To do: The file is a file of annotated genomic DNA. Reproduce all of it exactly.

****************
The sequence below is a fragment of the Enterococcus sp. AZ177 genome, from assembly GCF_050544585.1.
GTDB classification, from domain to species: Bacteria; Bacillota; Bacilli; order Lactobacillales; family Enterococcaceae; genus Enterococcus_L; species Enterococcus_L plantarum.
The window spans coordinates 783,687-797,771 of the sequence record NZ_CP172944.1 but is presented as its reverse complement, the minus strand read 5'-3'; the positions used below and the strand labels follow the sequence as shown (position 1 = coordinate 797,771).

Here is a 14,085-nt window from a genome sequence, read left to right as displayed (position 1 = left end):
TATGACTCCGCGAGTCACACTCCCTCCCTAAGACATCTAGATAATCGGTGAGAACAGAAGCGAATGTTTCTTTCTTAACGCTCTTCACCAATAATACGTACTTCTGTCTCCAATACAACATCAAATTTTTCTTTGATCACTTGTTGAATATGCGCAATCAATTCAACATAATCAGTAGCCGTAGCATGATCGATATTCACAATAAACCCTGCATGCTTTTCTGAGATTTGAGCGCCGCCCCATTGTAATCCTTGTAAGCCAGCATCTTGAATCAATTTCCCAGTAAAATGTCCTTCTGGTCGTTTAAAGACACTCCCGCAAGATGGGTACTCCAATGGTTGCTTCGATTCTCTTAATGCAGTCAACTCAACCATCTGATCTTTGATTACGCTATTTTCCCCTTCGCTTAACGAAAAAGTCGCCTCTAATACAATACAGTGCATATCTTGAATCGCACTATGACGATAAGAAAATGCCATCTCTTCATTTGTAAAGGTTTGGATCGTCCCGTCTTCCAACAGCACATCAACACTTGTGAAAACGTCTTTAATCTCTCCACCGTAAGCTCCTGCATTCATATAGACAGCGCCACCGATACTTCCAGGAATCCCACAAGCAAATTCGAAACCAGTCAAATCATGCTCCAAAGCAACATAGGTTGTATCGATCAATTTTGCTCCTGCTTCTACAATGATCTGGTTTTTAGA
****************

The sequence below is a fragment of the Enterococcus sp. AZ177 genome, from assembly GCF_050544585.1.
GTDB classification, from domain to species: Bacteria; Bacillota; Bacilli; order Lactobacillales; family Enterococcaceae; genus Enterococcus_L; species Enterococcus_L plantarum.
The window spans coordinates 783,687-797,771 of the sequence record NZ_CP172944.1 but is presented as its reverse complement, the minus strand read 5'-3'; the positions used below and the strand labels follow the sequence as shown (position 1 = coordinate 797,771).

Here is a 14,085-nt window from a genome sequence, read left to right as displayed (position 1 = left end):
TATGACTCCGCGAGTCACACTCCCTCCCTAAGACATCTAGATAATCGGTGAGAACAGAAGCGAATGTTTCTTTCTTAACGCTCTTCACCAATAATACGTACTTCTGTCTCCAATACAACATCAAATTTTTCTTTGATCACTTGTTGAATATGCGCAATCAATTCAACATAATCAGTAGCCGTAGCATGATCGATATTCACAATAAACCCTGCATGCTTTTCTGAGATTTGAGCGCCGCCCCATTGTAATCCTTGTAAGCCAGCATCTTGAATCAATTTCCCAGTAAAATGTCCTTCTGGTCGTTTAAAGACACTCCCGCAAGATGGGTACTCCAATGGTTGCTTCGATTCTCTTAATGCAGTCAACTCAACCATCTGATCTTTGATTACGCTATTTTCCCCTTCGCTTAACGAAAAAGTCGCCTCTAATACAATACAGTGCATATCTTGAATCGCACTATGACGATAAGAAAATGCCATCTCTTCATTTGTAAAGGTTTGGATCGTCCCGTCTTCCAACAGCACATCAACACTTGTGAAAACGTCTTTAATCTCTCCACCGTAAGCTCCTGCATTCATATAGACAGCGCCACCGATACTTCCAGGAATCCCACAAGCAAATTCGAAACCAGTCAAATCATGCTCCAAAGCAACATAGGTTGTATCGATCAATTTTGCTCCTGCTTCTACAATGATCTGGTTTTTAGA